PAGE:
Pulsars, superdense neutron stars, are perhaps the most extraordinary physics laboratories in the Universe. Research on these extreme and exotic objects already has produced two Nobel Prizes. - (Credit: Bill Saxton, NRAO/AUI/NSF)
Astronomers have found evidence for what is likely one of the most extreme pulsars, or rotating neutron stars, ever detected. The source exhibits properties of a highly magnetized neutron star, or magnetar, yet its deduced spin period is thousands of times longer than any pulsar ever observed. For decades, astronomers have known there is a dense, compact source at the center these remains of a supernova explosion located about 9,000 light years from Earth. Image credit: X-ray…
NASA Hubble 5) Crab Nebula This supernova remnant contains a strong pulsar wind nebula that is not visible to the naked eye but it can be viewed by using binoculars on a clear night. The pulsar situated at the center of the nebula is the celestial object that remains after the supernova, spinning at a rate of around 30 times per second.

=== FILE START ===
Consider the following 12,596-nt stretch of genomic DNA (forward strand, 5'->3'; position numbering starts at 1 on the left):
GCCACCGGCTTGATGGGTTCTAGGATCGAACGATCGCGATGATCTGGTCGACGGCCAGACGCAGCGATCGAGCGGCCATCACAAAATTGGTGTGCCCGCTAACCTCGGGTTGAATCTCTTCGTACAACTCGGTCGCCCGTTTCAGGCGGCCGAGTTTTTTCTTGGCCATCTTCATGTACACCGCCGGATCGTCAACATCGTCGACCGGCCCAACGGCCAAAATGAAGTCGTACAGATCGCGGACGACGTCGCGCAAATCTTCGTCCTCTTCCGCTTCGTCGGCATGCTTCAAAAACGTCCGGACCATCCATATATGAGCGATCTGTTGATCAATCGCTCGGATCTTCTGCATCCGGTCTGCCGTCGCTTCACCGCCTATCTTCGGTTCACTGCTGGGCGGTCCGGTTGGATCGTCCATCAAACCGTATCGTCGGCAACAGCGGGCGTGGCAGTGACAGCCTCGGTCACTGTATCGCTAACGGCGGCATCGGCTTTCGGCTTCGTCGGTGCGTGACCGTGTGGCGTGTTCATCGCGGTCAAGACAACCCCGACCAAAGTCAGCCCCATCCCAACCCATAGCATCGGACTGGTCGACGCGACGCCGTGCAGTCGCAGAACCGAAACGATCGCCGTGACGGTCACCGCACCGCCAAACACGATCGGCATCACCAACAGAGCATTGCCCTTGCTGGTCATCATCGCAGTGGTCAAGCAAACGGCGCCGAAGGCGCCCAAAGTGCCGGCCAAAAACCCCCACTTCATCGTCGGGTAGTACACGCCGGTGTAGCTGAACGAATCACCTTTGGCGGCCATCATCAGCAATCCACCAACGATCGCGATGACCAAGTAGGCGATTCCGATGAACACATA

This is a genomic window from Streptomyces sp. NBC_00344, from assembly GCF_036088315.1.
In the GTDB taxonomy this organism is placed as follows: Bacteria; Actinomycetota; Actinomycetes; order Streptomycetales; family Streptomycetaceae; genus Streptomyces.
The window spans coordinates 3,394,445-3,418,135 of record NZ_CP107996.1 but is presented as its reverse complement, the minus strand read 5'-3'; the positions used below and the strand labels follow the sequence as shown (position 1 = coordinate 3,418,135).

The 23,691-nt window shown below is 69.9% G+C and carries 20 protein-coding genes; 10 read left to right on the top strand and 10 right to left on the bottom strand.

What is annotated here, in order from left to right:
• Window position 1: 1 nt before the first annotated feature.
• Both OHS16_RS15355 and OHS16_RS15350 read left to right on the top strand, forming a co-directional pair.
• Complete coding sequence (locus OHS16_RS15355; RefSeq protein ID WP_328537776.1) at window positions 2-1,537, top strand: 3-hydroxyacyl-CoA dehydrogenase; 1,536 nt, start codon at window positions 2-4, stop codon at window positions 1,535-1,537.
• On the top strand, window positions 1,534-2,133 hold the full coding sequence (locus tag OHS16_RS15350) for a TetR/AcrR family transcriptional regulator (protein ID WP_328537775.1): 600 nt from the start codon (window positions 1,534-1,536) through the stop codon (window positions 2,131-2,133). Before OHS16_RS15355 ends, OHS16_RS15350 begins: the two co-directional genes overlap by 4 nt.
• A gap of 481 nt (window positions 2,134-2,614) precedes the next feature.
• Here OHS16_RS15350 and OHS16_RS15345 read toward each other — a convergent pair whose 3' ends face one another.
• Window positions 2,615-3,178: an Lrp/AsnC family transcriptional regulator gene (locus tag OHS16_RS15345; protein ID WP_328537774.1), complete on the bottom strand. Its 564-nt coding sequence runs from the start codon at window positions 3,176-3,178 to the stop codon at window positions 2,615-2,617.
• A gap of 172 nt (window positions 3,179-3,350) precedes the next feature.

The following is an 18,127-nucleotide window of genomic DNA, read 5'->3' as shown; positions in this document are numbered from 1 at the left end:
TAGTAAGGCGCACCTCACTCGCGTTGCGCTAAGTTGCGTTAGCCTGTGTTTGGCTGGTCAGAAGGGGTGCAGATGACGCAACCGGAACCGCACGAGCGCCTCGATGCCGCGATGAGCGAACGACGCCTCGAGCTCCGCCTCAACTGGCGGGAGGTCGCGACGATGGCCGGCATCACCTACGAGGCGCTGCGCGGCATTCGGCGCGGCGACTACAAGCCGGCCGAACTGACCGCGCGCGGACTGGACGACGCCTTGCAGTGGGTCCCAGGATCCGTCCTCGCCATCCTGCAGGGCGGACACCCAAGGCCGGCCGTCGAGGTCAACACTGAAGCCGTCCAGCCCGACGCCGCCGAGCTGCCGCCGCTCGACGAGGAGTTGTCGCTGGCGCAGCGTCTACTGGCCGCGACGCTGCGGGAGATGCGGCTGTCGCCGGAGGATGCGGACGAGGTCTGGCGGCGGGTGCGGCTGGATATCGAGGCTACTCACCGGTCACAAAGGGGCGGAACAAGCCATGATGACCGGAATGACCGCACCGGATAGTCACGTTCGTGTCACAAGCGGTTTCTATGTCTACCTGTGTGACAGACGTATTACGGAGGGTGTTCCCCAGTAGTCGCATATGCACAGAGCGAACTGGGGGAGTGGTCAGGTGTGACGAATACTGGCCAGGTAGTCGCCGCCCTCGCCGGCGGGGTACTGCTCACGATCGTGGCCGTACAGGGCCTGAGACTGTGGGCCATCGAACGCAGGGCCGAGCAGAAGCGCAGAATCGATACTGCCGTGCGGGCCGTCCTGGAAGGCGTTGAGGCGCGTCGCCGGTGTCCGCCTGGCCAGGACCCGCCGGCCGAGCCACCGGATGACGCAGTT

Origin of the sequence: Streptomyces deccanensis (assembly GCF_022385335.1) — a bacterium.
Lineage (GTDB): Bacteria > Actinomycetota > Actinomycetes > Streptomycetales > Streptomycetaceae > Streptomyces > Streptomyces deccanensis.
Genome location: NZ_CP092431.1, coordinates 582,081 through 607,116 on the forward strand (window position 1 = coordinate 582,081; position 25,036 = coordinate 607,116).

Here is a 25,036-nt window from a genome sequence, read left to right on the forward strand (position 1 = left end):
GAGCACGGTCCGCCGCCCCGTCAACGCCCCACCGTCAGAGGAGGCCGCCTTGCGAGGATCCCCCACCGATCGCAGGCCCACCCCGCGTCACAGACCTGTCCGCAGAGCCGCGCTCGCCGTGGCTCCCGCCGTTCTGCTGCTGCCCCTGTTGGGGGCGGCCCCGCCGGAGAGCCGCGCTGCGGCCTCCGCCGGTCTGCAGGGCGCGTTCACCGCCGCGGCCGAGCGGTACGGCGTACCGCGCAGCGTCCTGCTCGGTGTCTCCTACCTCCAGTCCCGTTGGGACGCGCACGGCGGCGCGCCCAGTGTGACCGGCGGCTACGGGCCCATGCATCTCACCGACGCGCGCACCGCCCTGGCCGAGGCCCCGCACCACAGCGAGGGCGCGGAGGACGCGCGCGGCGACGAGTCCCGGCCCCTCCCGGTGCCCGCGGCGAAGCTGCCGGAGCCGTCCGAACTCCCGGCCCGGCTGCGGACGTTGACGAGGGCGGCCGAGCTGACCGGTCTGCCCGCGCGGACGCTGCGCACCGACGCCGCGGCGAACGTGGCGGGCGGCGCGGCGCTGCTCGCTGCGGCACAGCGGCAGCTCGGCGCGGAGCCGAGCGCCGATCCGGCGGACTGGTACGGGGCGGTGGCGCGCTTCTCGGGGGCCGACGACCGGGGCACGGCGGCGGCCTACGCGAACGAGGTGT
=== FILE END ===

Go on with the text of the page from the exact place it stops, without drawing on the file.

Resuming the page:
G292.0+1.8 : Supernova Remnant - Exploding about 1,600 years ago, this supernova remnant is around 20,000 light-years away in the southern constellation Centaurus. It has a rapidly spinning star near its center, PSR J1124-5916, or pulsar. In this composite : blue / silicon & sulfur, green / magnesium & white, yellow and orange / oxygen